Masonry is the laying or constructing of buildings from individual units. These units can be stone, concrete, or brick and come from the earth. Access to rock and soil is necessary for all types of masonry units as the units are solid or mixtures of clay, mud, silt, and water, sun dried to ‘baked’ to hardness. The Greeks built buildings of stone units, chiseled and cut and stacked to perfection. The Romans introduced concrete and mortar, the glue and the paste between the individual units. While Greek stones were massive and put in place by lifted in place by pulleys, Roman masonry was constructed by hand and arranged in patterns on the floor, in walls, and on the inside and outside of buildings. Countries without stone utilized brick, but it wasn’t until 1628, with the earliest commercial mass production of brick in England, that manufactured masonry units became an important building material. Stone, brick, and concrete masonry are strong in compression and used in arches, vaults, domes and walls. Their weakness is in tension. When reinforced, the concrete block provides resistance to lateral loads and provides structure for brick facing. Their beauty endures through centuries and leaves a record of the human hand.
Activity 1 – Masonry and its many uses
Masonry units of stone, brick, and concrete are in many buildings. They are used structurally as well as non-structurally. They come in many sizes, shapes, colors and applications. Take a walk around your neighborhood. Look for masonry use. Remember masonry comes from the earth directly as stone, or mixed and baked as bricks and blocks. Take pictures of stone, concrete, and brick masonry. Create a poster of your printed images stacking the different types. Masonry comes in a variety of shapes, sizes, colors and textures!
Activity 2 – Bricks
Bricks, made from the clay of the earth by hand and originally dried by the sun, are now manufactured with standardized sizes in many colors. The colors originate from the color of the soil and the length of the baking time. Also, now there are color additives and even surface glazings that are possible. Here are some basic sizes and types.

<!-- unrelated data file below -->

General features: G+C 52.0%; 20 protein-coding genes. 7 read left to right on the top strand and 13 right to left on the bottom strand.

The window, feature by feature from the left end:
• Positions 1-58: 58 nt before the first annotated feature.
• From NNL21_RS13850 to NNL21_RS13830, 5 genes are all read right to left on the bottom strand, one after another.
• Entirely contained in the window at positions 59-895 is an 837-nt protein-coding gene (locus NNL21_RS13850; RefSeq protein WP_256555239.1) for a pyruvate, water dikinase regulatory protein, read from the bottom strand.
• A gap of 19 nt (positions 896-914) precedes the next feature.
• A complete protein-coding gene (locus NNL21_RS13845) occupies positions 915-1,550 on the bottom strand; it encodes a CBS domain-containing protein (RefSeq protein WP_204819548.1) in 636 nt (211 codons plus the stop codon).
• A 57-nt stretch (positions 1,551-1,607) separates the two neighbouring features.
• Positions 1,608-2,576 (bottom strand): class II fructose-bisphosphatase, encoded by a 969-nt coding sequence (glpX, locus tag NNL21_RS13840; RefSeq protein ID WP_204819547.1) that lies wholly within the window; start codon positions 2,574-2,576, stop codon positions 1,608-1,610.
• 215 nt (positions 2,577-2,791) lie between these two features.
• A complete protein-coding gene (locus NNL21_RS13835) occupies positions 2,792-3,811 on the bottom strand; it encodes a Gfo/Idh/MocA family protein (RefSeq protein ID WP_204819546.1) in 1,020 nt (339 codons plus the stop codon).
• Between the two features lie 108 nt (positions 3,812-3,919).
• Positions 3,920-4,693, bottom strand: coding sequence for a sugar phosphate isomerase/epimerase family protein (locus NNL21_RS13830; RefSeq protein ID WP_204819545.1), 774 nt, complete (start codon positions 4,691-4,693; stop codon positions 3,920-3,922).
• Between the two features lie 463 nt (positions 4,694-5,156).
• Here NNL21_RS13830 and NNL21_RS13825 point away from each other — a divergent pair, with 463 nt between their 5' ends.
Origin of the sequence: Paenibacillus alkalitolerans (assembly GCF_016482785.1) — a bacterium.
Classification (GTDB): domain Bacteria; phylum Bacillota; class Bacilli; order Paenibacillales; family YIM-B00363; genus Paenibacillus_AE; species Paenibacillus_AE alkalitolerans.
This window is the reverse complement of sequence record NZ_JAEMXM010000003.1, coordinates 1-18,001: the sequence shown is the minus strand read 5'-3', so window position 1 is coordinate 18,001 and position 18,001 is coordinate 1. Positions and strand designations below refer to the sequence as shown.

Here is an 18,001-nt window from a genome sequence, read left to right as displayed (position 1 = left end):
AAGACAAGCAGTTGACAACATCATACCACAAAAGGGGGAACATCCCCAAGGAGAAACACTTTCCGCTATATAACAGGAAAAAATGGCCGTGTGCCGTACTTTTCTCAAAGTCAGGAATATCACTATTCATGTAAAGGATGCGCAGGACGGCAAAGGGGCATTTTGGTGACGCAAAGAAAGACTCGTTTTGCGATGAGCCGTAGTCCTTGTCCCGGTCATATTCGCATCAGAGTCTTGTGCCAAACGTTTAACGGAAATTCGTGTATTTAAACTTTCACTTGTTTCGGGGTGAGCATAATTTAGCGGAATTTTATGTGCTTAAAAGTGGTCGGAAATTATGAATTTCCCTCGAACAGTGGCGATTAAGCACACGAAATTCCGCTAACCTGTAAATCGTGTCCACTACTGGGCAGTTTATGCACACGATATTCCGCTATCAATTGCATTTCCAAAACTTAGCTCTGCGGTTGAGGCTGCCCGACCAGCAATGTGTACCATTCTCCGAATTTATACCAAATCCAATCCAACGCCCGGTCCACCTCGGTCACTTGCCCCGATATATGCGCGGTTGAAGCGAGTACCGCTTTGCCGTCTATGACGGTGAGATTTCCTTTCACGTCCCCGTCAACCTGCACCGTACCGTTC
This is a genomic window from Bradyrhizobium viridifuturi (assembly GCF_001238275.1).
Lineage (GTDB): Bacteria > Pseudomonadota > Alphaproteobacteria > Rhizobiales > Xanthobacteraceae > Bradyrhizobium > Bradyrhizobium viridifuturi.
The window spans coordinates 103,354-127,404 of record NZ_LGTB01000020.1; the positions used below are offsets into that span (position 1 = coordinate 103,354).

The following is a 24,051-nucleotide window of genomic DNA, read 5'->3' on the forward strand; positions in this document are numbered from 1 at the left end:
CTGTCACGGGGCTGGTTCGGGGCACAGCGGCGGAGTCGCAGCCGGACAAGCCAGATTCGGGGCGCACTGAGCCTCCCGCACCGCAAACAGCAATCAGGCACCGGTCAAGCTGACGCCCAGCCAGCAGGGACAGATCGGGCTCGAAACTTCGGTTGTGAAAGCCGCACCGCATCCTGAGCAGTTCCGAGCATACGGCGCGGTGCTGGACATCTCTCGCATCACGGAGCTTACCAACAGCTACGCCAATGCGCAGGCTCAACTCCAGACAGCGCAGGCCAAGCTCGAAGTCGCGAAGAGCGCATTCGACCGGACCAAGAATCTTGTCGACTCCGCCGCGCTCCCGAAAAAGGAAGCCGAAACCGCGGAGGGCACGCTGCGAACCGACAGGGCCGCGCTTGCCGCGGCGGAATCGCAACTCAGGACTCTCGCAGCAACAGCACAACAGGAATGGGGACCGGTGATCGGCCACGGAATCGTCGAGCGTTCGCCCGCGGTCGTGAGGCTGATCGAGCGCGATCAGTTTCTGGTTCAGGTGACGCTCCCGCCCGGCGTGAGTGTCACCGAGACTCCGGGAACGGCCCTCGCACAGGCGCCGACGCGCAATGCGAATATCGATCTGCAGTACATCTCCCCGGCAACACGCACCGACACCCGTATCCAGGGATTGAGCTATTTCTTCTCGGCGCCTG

Brick Type by Name
Specified Size D x H x L (inches)
Nominal Size D x H x L(real dimensions)
3 5/8 x 2 ¼ x 8
3 5/8 x 2 ¼ x 7 5/8
4 x 2 2/3 x 8
3 5/8 x 2 ¼ x 11 5/8
4 x 2 2/3 x 12
3 5/8 x 1 5/8 x 11 5/8
4 x 2 x 12
Take a look at the various sizes of bricks. Bricks are also classified based on their quality. First class bricks are table molded. The surfaces and edges are sharp, square, smooth and straight. These bricks are evenly burnt and uniform texture. They also make a metallic ring when struck together! First class bricks are on facades. Second, to fourth quality units deteriorate in uniformity and are used to build foundations, floors, and walls. They do not make the metallic sound and are often over burnt and irregular in shape and texture.
Bricks can assume different positions and these positions have names. The stretcher or ‘face’ of the brick is when it is horizontally exposed. The header is the short end of the brick place horizontally or vertically; masons create a pattern by alternating headers with stretcher faces. A soldier course is when the units stand vertically. Draw a hand holding a standard brick; label the dimensions, then label the names of the sides.
Activity 3 – Blocks